Al Jazeera: Friend or Foe in War on Terror?

Al Jazeera's (search) ubiquitous presence at news events in Iraq has some wondering whether the Arabic satellite news network is a willing or even enthusiastic partner in the anti-American campaign being waged by Iraqi insurgents.

Said to be the most watched Arabic network, available in 53 million homes around the world, Al Jazeera promotes itself as independent and professional, with journalistic integrity.

It often has the first video of hostages, including the Italian security guard who was killed on camera last week. The network also regularly airs footage of roadside bombs going off and other attacks on coalition forces, leading some to wonder if their crews are being tipped off in advance.

Last week, when Al Jazeera reported that hundreds of thousands of civilians had been killed by U.S. forces in Fallujah (search), Defense Secretary Donald Rumsfeld (search) called it "vicious, inaccurate, outrageous and inexcusable."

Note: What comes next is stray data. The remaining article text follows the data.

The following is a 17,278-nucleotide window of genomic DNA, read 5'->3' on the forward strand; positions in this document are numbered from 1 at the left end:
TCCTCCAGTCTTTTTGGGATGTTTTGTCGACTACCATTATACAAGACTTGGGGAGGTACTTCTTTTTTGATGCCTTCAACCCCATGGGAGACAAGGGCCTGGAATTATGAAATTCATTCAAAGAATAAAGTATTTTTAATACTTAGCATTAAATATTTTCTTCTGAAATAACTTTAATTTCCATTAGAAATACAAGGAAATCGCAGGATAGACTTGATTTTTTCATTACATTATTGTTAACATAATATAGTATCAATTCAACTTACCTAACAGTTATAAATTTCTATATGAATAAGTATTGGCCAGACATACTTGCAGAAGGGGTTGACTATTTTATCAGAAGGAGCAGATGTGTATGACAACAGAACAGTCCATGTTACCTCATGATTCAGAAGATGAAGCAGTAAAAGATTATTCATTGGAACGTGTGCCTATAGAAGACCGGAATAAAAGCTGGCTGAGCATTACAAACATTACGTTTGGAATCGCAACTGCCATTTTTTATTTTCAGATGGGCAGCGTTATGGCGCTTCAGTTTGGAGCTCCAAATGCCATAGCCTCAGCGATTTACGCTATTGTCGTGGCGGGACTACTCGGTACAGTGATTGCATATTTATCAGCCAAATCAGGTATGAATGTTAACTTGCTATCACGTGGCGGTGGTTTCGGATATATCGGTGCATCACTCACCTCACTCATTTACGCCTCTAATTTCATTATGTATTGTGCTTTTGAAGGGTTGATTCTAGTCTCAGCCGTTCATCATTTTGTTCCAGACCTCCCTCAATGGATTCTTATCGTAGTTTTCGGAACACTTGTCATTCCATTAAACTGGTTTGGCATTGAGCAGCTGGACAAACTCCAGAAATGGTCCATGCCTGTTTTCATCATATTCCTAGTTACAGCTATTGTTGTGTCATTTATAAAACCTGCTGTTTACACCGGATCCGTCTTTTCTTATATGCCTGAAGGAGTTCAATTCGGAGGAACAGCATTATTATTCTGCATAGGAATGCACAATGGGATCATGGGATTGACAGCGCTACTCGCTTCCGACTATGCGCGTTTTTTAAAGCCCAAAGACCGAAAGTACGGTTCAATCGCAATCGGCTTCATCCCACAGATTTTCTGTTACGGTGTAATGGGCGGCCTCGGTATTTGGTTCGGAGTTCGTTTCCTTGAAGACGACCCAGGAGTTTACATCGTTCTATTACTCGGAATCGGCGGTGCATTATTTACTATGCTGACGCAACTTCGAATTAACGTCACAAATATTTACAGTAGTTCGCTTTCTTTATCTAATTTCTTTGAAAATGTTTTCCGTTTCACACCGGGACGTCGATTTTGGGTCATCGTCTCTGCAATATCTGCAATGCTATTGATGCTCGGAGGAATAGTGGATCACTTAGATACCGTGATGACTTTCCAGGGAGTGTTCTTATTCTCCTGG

And the U.S.-led coalition says it has documented 34 instances last week alone of Al Jazeera hyping, misreporting or distorting events in Iraq.

Media experts say the coalition's criticism is valid and critics say the network may be fanning the flames of hatred against the United States.

But representatives from Al Jazeera say the network abides by the rules, acting as professionally as possible in an Arab world not always accustomed to freedom of expression.

Al Jazeera said it would be censorship not to run videos of Westerners being killed and deny it is in bed with the insurgents.

Click here for a complete report by Fox News' Rick Leventhal.